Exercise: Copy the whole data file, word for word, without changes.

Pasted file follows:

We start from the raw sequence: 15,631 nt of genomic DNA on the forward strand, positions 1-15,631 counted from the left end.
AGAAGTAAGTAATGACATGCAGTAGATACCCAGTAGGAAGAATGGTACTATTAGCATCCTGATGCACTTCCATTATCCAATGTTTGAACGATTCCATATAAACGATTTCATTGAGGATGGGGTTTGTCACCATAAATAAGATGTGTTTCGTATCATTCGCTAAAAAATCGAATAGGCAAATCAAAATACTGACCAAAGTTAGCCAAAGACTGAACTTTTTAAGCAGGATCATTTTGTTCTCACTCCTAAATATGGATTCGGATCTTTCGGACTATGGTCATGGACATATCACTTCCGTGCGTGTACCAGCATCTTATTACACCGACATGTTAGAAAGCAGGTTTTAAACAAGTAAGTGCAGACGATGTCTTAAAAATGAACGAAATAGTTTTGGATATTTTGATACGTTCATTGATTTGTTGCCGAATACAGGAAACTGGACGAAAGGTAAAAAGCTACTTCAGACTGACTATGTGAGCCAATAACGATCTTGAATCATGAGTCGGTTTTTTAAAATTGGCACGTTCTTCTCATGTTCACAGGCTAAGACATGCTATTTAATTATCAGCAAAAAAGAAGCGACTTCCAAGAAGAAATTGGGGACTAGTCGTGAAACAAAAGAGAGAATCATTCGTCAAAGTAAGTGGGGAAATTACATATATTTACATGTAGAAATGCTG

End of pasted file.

We start from the raw sequence: 15,631 nt of genomic DNA on the forward strand, positions 1-15,631 counted from the left end.
AGAAGTAAGTAATGACATGCAGTAGATACCCAGTAGGAAGAATGGTACTATTAGCATCCTGATGCACTTCCATTATCCAATGTTTGAACGATTCCATATAAACGATTTCATTGAGGATGGGGTTTGTCACCATAAATAAGATGTGTTTCGTATCATTCGCTAAAAAATCGAATAGGCAAATCAAAATACTGACCAAAGTTAGCCAAAGACTGAACTTTTTAAGCAGGATCATTTTGTTCTCACTCCTAAATATGGATTCGGATCTTTCGGACTATGGTCATGGACATATCACTTCCGTGCGTGTACCAGCATCTTATTACACCGACATGTTAGAAAGCAGGTTTTAAACAAGTAAGTGCAGACGATGTCTTAAAAATGAACGAAATAGTTTTGGATATTTTGATACGTTCATTGATTTGTTGCCGAATACAGGAAACTGGACGAAAGGTAAAAAGCTACTTCAGACTGACTATGTGAGCCAATAACGATCTTGAATCATGAGTCGGTTTTTTAAAATTGGCACGTTCTTCTCATGTTCACAGGCTAAGACATGCTATTTAATTATCAGCAAAAAAGAAGCGACTTCCAAGAAGAAATTGGGGACTAGTCGTGAAACAAAAGAGAGAATCATTCGTCAAAGTAAGTGGGGAAATTACATATATTTACATGTAGAAATGCTG